Caution: While the regulations may make possible transactions that are not permissible under the prior rules, they speak only to the REMIC issues associated with these transactions. Servicers must continue to abide by the prohibitions and processes contained in the REMIC’s applicable Pooling and Servicing Agreement (or “PSA”) (e.g., special servicer, rating agency and controlling class approval; PSA provisions prohibiting substitutions or releases of material portions of loan collateral; etc.), as these provisions are unaffected by the final regulations.

A number of PSAs prohibit a servicer from modifying a loan in any manner that would be deemed “significant” under the provisions of Code Section 1001. This provision was designed to make certain that the servicer did not jeopardize the REMIC’s tax status. Under the new regulations, it is now possible to make certain modifications to a loan in a manner that would be “significant” without affecting the REMIC’s tax status. The issue for servicers will be whether the servicer can, under the terms of the PSA, agree to a modification that results in a “significant modification” of the related loan in violation of the express wording of the PSA but in a manner that does not in any way impact the REMIC’s tax status. A careful review of the applicable PSA provisions for all servicers considering a modification of a loan under the new rules is strongly recommended.

We also anticipate that there will be interpretive questions raised in connection with the components of these new tests. For example, establishing which portion of the value of the collateral is attributable to “real property” may sometimes be problematic where other forms of collateral are also pledged (e.g., cash reserves, licenses, etc.).

What do the new regulations mean for you?

Master and Primary Servicers: For servicers dealing with performing loan requests, the biggest impact of the regulations relates to collateral changes. Under the prior rules, modifications that affect a “substantial amount” of the collateral (often referred to as the “10% test”) for a securitized nonrecourse loan could result in a significant modification of that loan. Under the new regulations, such a modification would not cause an adverse REMIC event so long as the loan continues to be “principally secured by” an interest in real property following the modification.

Servicers have always had to determine the fair market value of collateral for purposes of the “substantial amount” test, but the new regulations raises this burden to a higher level. In many cases, the fair market value of the property will clearly be enough to justify a conclusion that it is at least 80% of the loan’s issue price; in others, that conclusion will not be as clear and the servicer will need to decide how formal a valuation it will need to require. Also, because the new regulations have no de minimis exception, servicers will have to make this determination even in response to a request for a release of a small out parcel.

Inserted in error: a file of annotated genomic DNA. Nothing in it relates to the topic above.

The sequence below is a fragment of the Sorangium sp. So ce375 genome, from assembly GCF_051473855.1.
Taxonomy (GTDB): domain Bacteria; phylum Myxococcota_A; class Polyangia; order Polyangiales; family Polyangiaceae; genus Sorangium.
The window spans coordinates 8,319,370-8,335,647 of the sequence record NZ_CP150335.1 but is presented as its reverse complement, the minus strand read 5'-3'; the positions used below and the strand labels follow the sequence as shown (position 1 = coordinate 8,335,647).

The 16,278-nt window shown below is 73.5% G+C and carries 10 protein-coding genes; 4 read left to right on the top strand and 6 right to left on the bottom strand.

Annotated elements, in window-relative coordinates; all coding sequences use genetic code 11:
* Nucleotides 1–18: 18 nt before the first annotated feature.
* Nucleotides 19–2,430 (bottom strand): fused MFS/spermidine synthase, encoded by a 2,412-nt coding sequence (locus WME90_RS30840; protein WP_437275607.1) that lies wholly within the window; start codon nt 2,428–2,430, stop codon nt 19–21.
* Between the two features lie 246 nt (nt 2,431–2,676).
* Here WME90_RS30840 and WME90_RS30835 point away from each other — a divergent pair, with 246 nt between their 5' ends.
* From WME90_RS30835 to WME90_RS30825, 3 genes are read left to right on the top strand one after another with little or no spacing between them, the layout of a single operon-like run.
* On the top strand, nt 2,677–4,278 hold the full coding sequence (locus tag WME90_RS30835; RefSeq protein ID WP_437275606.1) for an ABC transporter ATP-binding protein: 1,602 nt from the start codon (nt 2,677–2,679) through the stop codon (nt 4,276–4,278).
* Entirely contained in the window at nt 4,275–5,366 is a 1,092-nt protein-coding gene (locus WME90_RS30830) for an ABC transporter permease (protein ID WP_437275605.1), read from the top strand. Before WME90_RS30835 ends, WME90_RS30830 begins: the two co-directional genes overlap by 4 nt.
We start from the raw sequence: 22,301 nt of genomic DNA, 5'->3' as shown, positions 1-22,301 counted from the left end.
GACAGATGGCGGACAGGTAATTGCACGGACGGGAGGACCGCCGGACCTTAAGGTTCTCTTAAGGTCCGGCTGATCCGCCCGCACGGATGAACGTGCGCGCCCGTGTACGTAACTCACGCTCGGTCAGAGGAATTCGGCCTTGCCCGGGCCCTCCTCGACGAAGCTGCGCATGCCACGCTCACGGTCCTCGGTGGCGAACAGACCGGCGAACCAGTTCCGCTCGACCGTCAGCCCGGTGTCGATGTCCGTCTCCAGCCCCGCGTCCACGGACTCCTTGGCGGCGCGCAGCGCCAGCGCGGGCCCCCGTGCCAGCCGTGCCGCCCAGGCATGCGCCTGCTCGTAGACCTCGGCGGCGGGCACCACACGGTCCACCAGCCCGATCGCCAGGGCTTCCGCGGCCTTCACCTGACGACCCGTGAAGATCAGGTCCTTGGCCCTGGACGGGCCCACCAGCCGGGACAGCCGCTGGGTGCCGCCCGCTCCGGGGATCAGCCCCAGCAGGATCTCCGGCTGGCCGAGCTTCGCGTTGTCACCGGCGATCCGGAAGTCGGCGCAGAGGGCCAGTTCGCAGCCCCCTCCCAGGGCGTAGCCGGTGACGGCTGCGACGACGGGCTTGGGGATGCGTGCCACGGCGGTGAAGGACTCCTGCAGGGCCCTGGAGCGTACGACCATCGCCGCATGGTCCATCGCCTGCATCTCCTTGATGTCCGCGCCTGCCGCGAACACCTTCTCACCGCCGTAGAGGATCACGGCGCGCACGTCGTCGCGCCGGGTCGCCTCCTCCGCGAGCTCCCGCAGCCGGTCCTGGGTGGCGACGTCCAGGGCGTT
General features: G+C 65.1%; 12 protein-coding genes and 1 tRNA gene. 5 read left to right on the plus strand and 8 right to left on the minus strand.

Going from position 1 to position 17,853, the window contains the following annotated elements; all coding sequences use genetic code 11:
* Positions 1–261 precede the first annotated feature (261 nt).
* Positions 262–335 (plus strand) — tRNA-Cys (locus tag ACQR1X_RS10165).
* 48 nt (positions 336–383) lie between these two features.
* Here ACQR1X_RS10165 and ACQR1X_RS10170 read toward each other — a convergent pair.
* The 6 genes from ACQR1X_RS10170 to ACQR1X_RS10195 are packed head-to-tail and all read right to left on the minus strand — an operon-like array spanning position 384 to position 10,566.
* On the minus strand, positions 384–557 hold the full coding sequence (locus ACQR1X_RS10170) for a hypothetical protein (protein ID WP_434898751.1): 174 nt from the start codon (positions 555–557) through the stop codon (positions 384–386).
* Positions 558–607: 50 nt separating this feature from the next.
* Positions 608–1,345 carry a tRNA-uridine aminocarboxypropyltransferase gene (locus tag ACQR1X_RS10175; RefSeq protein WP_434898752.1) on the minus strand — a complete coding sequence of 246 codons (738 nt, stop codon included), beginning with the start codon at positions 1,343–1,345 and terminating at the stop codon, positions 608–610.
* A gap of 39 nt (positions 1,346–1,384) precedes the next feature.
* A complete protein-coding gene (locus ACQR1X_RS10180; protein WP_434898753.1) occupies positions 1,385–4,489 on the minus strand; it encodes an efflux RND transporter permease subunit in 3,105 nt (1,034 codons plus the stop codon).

Special Servicers. As much as it was hoped that the regulations would provide much more flexibility in the servicing of performing loans held in REMICs, the impact of the regulations on special servicers dealing with defaulted loans and REO is minimal and, in some situations, adverse. Current REMIC rules related to the grace period for qualified foreclosure property, the prohibition on impermissible new construction for REO, and the impact of income from REO that is other than “rents from real property” continue unchanged.

Among the potentially adverse effects of the new regulations is their application in the situation described above with respect to a defaulted loan, where the special servicer wishes to release a portion of the real estate collateral in exchange for a partial paydown of the loan. If the value of the remaining real property collateral after the release does not equal at least 80% of the issue price of the loan after the paydown, the special servicer may be prevented from permitting the release of the collateral, even if the loan did not meet the 80% test before the release. Under the literal terms of the new regulations, it may be possible to avoid this result by writing down the principal amount of the remaining loan in order to reduce its issue price, but this could be viewed by the Treasury as an attempt to avoid the intent of the regulations and special servicers will therefore have to carefully consider such a transaction before undertaking it.

Perhaps the only other impact of the new regulations on special servicers would arise in the uncommon situation of a proposed modification of a defaulted loan that does not fall under the existing exception for modifications that are “occasioned by” the loan’s default or a reasonably foreseeable default. In rare cases, special servicers had difficulty in establishing that, although the loan was in default, the specific proposed modification was actually “occasioned by” that default. In these odd instances, so long as the modification falls under one of the new exceptions contained in the regulations, no adverse REMIC event would result even if the modification were not considered to have been “occasioned by” the loan’s default.